If you are like me, you are absolutely saturated with politics and handwringing and memes and cute videos and anger and talk, talk, talk. When I sat down to write this letter, I just couldn’t do it. I couldn’t add even more talk to the airwaves of overanalysis. Even if I had something brilliant to say, I fear that you, dear readers, have heard enough at this point. If you have not, you may be addicted to that echo chamber that keeps rehashing thoughts and opinions so often that you hope if you scream them loud enough they will be absolute truth. So let’s not go there again, for everyone’s sake.
Why not go for a walk? Go ski the backcountry? Run? Why not just turn off and just reconnect to the outdoors? If you are reading this magazine, that means something to you. I’m not suggesting you forget the problems of the planet, or that you stop trying to do something to fix them. In fact, I am saying the opposite. Taking some deep breaths in the wild, unplugging, will bring you back better able to take on those tasks. Nature, has the power to heal, to, ironically, put our brains back online with their regular primal and pure programming.
I recently saw the French film “Seasons,” it’s a stunning, at times tough to watch, documentary by the makers of “Winged Migration” that follows the cycle of life and death and survival in the primordial golden age of the forest—until that rhythm begins to change. Man evolves technologically and transforms the forest forever, bringing mass extinctions, war and even climate change to the world of animals (and human hunter-gathers as well). Our threat to the planet has never looked so grim and sad to me as it does in these painstakingly beautiful shots of animals hunting, escaping, birthing and eventually being exterminated and pushed out of their homes.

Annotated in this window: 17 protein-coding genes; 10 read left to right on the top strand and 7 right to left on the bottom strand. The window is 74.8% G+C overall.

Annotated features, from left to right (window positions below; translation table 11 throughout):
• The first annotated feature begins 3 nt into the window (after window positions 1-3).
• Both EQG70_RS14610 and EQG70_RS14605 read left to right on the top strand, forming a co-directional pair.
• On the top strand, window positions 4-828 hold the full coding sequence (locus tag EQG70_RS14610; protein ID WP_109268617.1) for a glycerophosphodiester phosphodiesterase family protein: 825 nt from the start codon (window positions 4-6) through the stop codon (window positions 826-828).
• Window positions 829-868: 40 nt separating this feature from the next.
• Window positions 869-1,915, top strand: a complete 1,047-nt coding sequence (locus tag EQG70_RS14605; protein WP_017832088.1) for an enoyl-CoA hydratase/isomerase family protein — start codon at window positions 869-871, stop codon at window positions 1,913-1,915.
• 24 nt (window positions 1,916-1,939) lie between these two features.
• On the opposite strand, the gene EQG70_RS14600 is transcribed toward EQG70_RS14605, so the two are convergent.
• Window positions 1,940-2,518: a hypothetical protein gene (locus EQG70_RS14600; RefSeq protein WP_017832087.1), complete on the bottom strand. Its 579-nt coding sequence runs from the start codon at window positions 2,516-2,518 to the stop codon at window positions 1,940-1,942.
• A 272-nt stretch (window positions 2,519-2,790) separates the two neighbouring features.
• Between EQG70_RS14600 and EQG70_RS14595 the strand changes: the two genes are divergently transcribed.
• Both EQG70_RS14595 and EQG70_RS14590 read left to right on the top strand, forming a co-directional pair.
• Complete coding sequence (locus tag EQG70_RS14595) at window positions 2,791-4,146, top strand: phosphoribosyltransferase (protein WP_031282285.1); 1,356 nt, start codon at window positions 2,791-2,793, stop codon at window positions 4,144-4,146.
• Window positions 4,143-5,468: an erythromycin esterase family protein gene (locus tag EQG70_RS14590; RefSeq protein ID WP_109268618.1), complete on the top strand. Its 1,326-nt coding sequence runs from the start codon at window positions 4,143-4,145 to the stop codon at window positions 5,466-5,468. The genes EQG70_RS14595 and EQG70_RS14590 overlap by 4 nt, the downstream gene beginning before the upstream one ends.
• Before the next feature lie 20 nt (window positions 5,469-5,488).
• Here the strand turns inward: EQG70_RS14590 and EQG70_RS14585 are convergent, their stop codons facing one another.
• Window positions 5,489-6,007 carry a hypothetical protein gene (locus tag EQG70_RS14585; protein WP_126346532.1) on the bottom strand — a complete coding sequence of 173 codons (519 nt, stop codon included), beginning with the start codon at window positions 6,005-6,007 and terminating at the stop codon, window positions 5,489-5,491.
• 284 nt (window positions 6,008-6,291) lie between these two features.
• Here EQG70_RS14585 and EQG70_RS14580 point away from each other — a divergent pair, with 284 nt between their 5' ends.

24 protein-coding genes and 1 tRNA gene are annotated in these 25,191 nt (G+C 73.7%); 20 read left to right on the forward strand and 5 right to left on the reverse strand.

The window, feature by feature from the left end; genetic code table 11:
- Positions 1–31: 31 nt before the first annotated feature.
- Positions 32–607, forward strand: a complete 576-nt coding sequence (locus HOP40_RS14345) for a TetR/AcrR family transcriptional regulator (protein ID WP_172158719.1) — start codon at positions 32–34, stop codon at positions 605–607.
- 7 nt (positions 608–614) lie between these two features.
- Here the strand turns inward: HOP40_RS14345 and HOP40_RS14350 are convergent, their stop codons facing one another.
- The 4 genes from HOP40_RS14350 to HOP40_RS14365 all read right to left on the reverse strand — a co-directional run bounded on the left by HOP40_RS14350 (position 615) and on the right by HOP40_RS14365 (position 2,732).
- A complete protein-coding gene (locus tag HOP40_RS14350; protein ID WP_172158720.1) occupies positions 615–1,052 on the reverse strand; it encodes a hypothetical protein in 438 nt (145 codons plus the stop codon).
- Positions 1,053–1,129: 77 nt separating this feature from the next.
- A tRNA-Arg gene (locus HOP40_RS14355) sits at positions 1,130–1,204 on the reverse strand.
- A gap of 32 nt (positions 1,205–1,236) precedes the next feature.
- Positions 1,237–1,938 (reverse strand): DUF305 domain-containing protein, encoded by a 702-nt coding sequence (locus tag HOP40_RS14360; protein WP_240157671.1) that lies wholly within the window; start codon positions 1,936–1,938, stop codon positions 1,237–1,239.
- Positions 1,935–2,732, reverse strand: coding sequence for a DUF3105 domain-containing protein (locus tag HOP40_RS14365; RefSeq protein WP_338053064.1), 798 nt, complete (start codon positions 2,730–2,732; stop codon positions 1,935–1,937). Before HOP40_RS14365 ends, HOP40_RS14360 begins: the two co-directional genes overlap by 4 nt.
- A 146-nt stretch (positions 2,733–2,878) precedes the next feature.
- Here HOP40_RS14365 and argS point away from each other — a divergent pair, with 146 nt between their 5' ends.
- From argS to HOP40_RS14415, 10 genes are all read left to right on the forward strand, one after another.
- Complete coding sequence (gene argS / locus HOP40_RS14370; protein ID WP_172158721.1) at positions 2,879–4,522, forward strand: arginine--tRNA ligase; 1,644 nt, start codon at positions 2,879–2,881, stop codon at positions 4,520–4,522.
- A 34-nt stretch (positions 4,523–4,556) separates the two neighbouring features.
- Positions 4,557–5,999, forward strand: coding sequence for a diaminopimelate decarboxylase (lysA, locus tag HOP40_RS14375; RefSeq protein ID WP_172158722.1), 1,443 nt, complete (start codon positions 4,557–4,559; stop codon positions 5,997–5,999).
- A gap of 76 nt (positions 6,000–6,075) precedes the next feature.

But in the midst of this, there are moments of such sublime wonder that all I wanted to do was re-remember those rhythms of nature. I wanted to get out and touch the dripping water of a spring, watch ousels dip into creeks, crunch through snow, sit in silence while I watched animals in their native habitats. I also wanted to recommit to trying to do something to save those deepest moments of being. Of our species the biologist E.O. Wilson has said: “Humanity today is like a waking dreamer, caught between the fantasies of sleep and the chaos of the real world. The mind seeks but cannot find the precise place and hour. We have created a Star Wars civilization, with Stone Age emotions, medieval institutions and godlike technology. We thrash about. We are terribly confused by the mere fact of our existence, and a danger to ourselves and to the rest of life.”
So true, and so well portrayed in “Seasons” that my 12-year-old daughter sobbed as the film went on. But it did end with a message of hope, that nature is resilient, that animals live in our midst still and it is not too late to reconcile our civilization with the continued survival of the planet’s fragile biota.
To that end I say get out there. Ski powder in Japan and listen to the birds that call in the bare branches. Drink from the glacier-melt streams of Iceland. Go see sandhill cranes migrate over the Great Plains. Walk in your backyard and observe. Then find a way to keep all of this.